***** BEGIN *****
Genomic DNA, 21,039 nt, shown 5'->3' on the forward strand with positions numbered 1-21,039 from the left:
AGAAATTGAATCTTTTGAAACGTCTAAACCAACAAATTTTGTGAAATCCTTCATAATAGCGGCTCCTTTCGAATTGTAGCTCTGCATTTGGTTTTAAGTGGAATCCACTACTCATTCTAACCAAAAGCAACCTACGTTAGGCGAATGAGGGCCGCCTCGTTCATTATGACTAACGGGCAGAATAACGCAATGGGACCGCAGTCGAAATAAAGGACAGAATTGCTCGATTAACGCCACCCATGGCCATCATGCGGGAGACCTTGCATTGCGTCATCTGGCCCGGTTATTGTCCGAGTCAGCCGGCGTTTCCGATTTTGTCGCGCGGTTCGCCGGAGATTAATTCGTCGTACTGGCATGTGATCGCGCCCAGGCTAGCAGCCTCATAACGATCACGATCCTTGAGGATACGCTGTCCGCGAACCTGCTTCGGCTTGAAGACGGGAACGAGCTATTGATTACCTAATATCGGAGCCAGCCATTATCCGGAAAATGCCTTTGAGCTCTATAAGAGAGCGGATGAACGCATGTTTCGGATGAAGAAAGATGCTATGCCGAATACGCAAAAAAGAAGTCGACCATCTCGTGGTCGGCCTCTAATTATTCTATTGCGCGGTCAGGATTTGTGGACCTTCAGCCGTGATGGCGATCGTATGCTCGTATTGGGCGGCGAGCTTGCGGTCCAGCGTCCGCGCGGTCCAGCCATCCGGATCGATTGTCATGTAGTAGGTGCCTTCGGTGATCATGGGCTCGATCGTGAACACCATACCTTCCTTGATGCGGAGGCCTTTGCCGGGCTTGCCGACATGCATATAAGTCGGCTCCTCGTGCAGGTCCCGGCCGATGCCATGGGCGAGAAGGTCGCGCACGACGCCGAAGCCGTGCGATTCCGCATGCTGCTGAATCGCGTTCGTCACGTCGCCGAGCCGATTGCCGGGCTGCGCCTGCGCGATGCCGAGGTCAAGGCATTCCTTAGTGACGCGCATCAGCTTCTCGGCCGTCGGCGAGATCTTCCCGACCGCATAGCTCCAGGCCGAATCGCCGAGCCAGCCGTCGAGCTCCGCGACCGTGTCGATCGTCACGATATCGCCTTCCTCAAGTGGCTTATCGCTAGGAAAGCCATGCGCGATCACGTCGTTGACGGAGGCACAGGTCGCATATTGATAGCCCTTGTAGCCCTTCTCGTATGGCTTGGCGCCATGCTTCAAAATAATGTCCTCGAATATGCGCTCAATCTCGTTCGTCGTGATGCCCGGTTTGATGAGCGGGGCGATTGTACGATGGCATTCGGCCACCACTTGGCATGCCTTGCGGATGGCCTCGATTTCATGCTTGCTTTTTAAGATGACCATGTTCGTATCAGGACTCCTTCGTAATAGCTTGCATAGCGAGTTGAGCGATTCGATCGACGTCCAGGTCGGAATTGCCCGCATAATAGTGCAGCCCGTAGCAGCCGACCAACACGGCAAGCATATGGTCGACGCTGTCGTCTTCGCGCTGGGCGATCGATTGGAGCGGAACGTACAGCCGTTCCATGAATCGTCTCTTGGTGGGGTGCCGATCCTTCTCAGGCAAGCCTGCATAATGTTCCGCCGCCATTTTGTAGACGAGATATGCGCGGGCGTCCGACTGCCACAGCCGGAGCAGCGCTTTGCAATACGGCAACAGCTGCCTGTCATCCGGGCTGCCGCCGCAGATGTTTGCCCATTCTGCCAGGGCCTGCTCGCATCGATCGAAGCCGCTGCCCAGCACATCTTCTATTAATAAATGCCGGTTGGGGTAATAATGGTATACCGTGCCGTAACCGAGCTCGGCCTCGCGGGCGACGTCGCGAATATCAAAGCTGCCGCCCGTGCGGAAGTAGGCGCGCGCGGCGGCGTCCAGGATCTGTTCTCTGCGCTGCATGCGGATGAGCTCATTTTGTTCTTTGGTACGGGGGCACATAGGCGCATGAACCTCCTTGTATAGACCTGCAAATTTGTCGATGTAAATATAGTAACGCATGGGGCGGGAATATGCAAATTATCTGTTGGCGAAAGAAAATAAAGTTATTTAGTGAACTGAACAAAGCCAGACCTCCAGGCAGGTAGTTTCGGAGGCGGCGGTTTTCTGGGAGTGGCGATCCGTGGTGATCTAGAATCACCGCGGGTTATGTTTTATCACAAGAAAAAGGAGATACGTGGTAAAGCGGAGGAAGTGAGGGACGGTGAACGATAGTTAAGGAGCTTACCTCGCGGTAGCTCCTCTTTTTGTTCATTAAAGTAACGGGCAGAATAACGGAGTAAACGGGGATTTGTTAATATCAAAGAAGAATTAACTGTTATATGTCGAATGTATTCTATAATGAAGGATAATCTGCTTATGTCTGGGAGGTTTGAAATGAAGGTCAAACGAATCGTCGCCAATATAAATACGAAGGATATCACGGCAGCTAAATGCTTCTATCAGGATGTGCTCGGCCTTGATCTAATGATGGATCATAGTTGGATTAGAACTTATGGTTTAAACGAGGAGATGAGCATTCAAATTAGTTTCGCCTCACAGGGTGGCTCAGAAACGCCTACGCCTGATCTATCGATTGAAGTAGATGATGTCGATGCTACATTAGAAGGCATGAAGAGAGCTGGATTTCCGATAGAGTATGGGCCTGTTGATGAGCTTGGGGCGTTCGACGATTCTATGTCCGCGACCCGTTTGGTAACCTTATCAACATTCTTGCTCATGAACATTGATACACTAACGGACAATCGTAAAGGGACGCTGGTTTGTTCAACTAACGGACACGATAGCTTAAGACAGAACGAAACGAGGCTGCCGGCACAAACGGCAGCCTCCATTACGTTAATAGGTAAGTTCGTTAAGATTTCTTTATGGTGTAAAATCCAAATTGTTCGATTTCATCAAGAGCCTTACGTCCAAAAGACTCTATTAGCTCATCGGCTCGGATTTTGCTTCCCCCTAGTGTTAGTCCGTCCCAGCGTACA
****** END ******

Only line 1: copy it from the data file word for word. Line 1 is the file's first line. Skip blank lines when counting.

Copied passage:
Genomic DNA, 21,039 nt, shown 5'->3' on the forward strand with positions numbered 1-21,039 from the left: